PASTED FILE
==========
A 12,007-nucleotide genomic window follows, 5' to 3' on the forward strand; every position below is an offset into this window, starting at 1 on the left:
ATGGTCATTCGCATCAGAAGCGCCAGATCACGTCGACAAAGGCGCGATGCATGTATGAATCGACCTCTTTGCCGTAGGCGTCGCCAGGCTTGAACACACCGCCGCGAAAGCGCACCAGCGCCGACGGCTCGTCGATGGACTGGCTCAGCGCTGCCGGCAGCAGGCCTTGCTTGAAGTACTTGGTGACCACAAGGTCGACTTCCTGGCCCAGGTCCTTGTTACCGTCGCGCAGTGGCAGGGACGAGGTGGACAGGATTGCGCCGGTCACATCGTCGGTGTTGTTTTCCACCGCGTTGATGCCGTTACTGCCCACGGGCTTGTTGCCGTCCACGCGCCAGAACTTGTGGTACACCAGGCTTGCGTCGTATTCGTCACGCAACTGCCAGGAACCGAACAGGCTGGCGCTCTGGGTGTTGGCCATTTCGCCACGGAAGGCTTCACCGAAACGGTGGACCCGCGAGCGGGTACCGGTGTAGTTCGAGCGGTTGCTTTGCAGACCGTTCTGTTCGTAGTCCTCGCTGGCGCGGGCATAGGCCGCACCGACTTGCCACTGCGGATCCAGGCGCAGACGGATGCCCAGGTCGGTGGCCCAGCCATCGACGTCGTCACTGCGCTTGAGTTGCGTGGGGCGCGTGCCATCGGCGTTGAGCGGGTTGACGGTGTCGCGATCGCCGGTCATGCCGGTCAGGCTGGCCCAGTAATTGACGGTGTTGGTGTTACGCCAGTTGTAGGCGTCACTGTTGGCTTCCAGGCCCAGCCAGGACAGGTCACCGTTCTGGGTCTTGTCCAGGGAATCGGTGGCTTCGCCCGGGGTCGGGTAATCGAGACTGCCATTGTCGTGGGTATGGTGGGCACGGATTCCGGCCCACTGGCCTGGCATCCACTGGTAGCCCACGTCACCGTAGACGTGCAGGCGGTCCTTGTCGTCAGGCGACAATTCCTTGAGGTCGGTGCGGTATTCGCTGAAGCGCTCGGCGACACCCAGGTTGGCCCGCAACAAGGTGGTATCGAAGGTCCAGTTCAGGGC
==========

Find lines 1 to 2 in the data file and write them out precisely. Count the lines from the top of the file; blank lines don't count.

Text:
A 12,007-nucleotide genomic window follows, 5' to 3' on the forward strand; every position below is an offset into this window, starting at 1 on the left:
ATGGTCATTCGCATCAGAAGCGCCAGATCACGTCGACAAAGGCGCGATGCATGTATGAATCGACCTCTTTGCCGTAGGCGTCGCCAGGCTTGAACACACCGCCGCGAAAGCGCACCAGCGCCGACGGCTCGTCGATGGACTGGCTCAGCGCTGCCGGCAGCAGGCCTTGCTTGAAGTACTTGGTGACCACAAGGTCGACTTCCTGGCCCAGGTCCTTGTTACCGTCGCGCAGTGGCAGGGACGAGGTGGACAGGATTGCGCCGGTCACATCGTCGGTGTTGTTTTCCACCGCGTTGATGCCGTTACTGCCCACGGGCTTGTTGCCGTCCACGCGCCAGAACTTGTGGTACACCAGGCTTGCGTCGTATTCGTCACGCAACTGCCAGGAACCGAACAGGCTGGCGCTCTGGGTGTTGGCCATTTCGCCACGGAAGGCTTCACCGAAACGGTGGACCCGCGAGCGGGTACCGGTGTAGTTCGAGCGGTTGCTTTGCAGACCGTTCTGTTCGTAGTCCTCGCTGGCGCGGGCATAGGCCGCACCGACTTGCCACTGCGGATCCAGGCGCAGACGGATGCCCAGGTCGGTGGCCCAGCCATCGACGTCGTCACTGCGCTTGAGTTGCGTGGGGCGCGTGCCATCGGCGTTGAGCGGGTTGACGGTGTCGCGATCGCCGGTCATGCCGGTCAGGCTGGCCCAGTAATTGACGGTGTTGGTGTTACGCCAGTTGTAGGCGTCACTGTTGGCTTCCAGGCCCAGCCAGGACAGGTCACCGTTCTGGGTCTTGTCCAGGGAATCGGTGGCTTCGCCCGGGGTCGGGTAATCGAGACTGCCATTGTCGTGGGTATGGTGGGCACGGATTCCGGCCCACTGGCCTGGCATCCACTGGTAGCCCACGTCACCGTAGACGTGCAGGCGGTCCTTGTCGTCAGGCGACAATTCCTTGAGGTCGGTGCGGTATTCGCTGAAGCGCTCGGCGACACCCAGGTTGGCCCGCAACAAGGTGGTATCGAAGGTCCAGTTCAGGGC